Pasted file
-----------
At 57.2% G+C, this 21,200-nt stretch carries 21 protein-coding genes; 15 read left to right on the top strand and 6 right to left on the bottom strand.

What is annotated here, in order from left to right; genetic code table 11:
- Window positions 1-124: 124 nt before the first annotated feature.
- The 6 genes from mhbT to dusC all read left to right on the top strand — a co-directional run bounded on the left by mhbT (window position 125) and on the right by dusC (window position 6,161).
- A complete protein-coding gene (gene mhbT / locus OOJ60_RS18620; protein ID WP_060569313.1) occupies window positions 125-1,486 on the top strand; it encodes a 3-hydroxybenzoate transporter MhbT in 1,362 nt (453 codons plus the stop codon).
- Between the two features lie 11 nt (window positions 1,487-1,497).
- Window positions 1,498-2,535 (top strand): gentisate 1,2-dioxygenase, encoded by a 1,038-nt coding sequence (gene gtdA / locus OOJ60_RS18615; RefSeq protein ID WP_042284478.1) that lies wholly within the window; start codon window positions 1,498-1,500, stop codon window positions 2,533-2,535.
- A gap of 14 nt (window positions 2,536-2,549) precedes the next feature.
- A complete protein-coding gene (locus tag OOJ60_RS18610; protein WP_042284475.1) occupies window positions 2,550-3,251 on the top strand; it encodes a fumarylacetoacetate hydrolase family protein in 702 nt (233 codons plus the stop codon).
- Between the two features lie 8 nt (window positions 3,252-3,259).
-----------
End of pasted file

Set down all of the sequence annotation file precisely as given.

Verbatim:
At 57.2% G+C, this 21,200-nt stretch carries 21 protein-coding genes; 15 read left to right on the top strand and 6 right to left on the bottom strand.

What is annotated here, in order from left to right; genetic code table 11:
- Window positions 1-124: 124 nt before the first annotated feature.
- The 6 genes from mhbT to dusC all read left to right on the top strand — a co-directional run bounded on the left by mhbT (window position 125) and on the right by dusC (window position 6,161).
- A complete protein-coding gene (gene mhbT / locus OOJ60_RS18620; protein ID WP_060569313.1) occupies window positions 125-1,486 on the top strand; it encodes a 3-hydroxybenzoate transporter MhbT in 1,362 nt (453 codons plus the stop codon).
- Between the two features lie 11 nt (window positions 1,487-1,497).
- Window positions 1,498-2,535 (top strand): gentisate 1,2-dioxygenase, encoded by a 1,038-nt coding sequence (gene gtdA / locus OOJ60_RS18615; RefSeq protein ID WP_042284478.1) that lies wholly within the window; start codon window positions 1,498-1,500, stop codon window positions 2,533-2,535.
- A gap of 14 nt (window positions 2,536-2,549) precedes the next feature.
- A complete protein-coding gene (locus tag OOJ60_RS18610; protein WP_042284475.1) occupies window positions 2,550-3,251 on the top strand; it encodes a fumarylacetoacetate hydrolase family protein in 702 nt (233 codons plus the stop codon).
- Between the two features lie 8 nt (window positions 3,252-3,259).